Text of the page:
Blog post

Why Fed Nomination Fights Don’t Get Crazy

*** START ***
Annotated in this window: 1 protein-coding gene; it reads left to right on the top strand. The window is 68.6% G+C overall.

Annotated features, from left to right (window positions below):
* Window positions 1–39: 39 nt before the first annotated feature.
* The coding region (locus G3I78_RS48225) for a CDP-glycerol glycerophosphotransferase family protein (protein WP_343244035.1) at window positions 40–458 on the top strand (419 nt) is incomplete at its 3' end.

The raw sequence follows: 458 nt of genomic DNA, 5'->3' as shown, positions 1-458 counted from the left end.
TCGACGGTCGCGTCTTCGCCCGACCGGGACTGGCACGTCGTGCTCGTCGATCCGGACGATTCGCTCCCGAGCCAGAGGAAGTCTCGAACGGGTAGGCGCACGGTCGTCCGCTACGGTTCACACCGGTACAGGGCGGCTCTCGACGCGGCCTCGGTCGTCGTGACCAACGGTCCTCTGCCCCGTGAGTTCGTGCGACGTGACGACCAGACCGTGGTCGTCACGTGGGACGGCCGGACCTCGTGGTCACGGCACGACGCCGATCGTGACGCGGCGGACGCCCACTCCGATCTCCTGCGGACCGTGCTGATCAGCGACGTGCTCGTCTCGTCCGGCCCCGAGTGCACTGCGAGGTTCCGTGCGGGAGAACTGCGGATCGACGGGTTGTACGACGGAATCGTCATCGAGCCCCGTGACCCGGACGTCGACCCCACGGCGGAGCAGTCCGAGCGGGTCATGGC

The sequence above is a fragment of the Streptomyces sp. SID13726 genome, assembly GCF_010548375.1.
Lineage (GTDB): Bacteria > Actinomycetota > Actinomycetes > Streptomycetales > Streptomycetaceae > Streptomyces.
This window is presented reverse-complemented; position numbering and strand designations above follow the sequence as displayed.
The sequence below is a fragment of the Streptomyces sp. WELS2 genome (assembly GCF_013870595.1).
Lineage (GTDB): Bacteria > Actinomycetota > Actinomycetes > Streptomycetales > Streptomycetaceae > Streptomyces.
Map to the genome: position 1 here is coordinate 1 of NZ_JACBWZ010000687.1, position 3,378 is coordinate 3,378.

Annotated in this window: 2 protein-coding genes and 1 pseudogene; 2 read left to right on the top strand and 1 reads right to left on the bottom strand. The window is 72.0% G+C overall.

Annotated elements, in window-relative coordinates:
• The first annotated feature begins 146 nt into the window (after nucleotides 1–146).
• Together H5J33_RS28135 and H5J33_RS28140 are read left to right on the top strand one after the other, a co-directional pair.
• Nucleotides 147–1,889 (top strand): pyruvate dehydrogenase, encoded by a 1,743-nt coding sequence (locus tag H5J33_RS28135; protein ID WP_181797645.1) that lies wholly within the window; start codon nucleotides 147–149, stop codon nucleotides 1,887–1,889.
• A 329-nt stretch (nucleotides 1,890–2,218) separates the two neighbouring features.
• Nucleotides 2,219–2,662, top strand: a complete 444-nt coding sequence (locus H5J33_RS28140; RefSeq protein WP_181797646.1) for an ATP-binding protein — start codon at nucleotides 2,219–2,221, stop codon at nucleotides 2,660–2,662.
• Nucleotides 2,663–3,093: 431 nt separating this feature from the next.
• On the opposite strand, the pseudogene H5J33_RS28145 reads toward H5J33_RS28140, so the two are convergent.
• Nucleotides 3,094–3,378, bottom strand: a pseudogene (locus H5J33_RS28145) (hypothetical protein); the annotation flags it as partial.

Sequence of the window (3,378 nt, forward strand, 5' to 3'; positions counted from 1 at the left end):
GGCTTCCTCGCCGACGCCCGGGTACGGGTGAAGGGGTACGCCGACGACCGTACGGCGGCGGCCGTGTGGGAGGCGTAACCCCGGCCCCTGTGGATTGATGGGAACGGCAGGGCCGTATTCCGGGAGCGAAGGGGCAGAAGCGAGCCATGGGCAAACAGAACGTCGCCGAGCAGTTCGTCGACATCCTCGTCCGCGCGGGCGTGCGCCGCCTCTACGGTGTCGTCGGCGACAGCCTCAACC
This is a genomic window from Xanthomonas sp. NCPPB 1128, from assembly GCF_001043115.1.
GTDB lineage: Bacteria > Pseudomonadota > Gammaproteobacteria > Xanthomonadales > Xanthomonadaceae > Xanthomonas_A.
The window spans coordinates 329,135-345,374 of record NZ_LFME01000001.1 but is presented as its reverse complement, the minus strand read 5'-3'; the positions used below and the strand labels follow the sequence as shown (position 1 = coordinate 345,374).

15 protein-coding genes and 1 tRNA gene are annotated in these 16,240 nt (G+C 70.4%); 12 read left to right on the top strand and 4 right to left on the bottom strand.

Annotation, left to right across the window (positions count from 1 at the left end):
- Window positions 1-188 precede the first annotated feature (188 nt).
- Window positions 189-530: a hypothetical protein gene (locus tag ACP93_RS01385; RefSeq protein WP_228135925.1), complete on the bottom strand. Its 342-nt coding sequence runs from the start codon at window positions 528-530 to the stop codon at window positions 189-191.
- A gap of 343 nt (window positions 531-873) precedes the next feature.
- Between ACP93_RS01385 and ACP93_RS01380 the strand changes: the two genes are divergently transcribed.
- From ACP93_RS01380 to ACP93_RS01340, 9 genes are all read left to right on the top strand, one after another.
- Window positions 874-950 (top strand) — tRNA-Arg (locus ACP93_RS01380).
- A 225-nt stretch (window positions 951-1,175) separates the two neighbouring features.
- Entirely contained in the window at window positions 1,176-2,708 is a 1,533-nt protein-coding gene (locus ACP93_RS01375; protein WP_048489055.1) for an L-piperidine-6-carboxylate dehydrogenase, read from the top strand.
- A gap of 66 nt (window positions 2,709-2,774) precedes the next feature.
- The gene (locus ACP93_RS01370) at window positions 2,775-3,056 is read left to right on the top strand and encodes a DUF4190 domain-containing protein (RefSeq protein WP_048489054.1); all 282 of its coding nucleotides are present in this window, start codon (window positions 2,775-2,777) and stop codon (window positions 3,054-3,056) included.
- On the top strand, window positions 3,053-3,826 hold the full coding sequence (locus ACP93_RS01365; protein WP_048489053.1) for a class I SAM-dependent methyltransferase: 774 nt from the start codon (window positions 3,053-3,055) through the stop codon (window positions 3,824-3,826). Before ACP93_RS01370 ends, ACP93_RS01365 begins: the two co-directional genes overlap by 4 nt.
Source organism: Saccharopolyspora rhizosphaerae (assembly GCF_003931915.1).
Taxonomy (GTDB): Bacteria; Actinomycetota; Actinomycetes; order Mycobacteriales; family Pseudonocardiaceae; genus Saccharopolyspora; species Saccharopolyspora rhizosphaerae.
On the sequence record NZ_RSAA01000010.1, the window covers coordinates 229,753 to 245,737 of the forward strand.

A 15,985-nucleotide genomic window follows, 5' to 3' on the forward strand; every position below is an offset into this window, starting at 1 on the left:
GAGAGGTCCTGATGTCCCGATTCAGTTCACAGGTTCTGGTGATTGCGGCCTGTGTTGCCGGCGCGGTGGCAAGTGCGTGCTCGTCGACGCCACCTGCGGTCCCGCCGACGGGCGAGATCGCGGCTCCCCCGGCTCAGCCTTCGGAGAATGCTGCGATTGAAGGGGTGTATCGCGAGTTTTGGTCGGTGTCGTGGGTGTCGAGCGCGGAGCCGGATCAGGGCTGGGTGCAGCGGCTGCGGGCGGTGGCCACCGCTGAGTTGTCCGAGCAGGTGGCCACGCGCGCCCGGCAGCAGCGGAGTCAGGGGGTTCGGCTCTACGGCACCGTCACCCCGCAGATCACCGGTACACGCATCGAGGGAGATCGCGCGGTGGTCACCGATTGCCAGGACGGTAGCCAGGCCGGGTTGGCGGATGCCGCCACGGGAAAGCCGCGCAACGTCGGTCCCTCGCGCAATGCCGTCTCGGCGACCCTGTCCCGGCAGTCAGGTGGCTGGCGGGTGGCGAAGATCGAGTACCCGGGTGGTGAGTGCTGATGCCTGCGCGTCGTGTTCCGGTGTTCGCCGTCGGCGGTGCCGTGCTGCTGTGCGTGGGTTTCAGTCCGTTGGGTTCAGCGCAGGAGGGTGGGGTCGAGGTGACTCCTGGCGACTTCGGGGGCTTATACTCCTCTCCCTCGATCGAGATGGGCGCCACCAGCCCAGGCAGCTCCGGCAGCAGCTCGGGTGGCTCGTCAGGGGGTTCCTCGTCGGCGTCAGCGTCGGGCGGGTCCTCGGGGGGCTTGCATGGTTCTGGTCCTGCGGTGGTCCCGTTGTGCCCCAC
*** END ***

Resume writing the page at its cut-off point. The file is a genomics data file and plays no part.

Why is the politics of Federal Reserve Board appointments so different from Supreme Court choices? Partisanship is not entirely absent from the Fed’s choices. Although President Joe Biden renamed the (Republican) chair originally chosen by former President Donald Trump, the rest of his current choices would all be unlikely choices for any Republican president. Yet there is nothing like the current fights over court confirmations. As political scientist Jonathan Ladd notes, presidents also don’t try to maximize their influence over time by choosing candidates who will serve full 14-year terms. I have two answers. The first is that neither party saw the need for an untraditional program for the Federal Reserve, in the same way that Democrats in the 1930s and Republicans since the 1960s have seen the need for a non-traditional program for the courts. As Ladd points out, “In some ways, like SCOTUS, different interests in society had agendas for the Fed, but they weren’t aligned with party coalitions. The second answer is based on the presidency. Presidents do not have much immediate interest in knowing who sits on the courts. They may care about certain political outcomes, but the main way judicial appointments affect their terms is to satisfy their party’s coalition. At Monkey Cage, political scientist Amanda Hollis-Brusky argues that Republican presidents tend to make ideological choices, while Democrats make choices to accommodate diverse demographics. Maybe so. But it’s also the case that Democratic presidents know that choosing traditional Democratic-leaning jurists will produce political results that Democratic groups love; Biden may call these choices non-ideological, but it’s not like he can choose a black woman who is likely to vote with the court’s conservatives and have the Senate Democrats back her up. Besides, Biden probably couldn’t get away with choosing a crony with few political views, as President George W. Bush tried and failed to place White House attorney Harriet Miers on the court. Both sides seem to care more about likely political outcomes than anything else. Even so, the presidents themselves don’t really have much at stake. It’s not like a president can appoint enough judges to prevail. Meanwhile, even the most high-profile Supreme Court decisions are unlikely to have a direct effect on re-election. But the Fed? It’s very different. The Fed can directly affect the economy, and the economy can make or break the president’s re-election chances. So while some policy tasks, such as regulating financial markets, may not be essential for the president, overall there are very strong incentives to select competent decision-makers for the board of directors of the Fed. Not only that, but the outcomes favored by the presidents of both parties — high growth, low unemployment, stable prices — are nearly identical. Sure, the Democrats may have a little more tolerance for inflation and the Republicans a little more willingness to live with unemployment, but that has nothing to do with the huge political differences that characterized the fights at the Supreme Court. What this suggests is that Democrats and Republicans will likely win roughly similar choices. Of course, some picks will prove more competent than others, but over time both sides should tend to converge on fairly similar nominees, and we should expect them to be pretty resilient to whatever. is too far from the mainstream. If one party strays too far, either the economy will crash and its next candidates will revert to the old normal, or the economy will thrive and the other party will adopt whatever new policies seem to be working and make them the new mainstream. dominant. I should note that Senate confirmation votes for Biden’s Fed nominees can end up being very partisan, but that’s because many senators from both parties decided to vote against most of the candidates, controversial or not. . And there are certainly policy areas where Biden’s picks will differ from traditional Republican picks. But an expectation of fundamental competence in managing monetary policy is an anchor that should prevent Democratic Fed candidates from straying too far from Republican candidates. This in turn makes it unlikely that the Senate, the president or the political system will view Fed appointments as similar to high-stakes judicial appointments.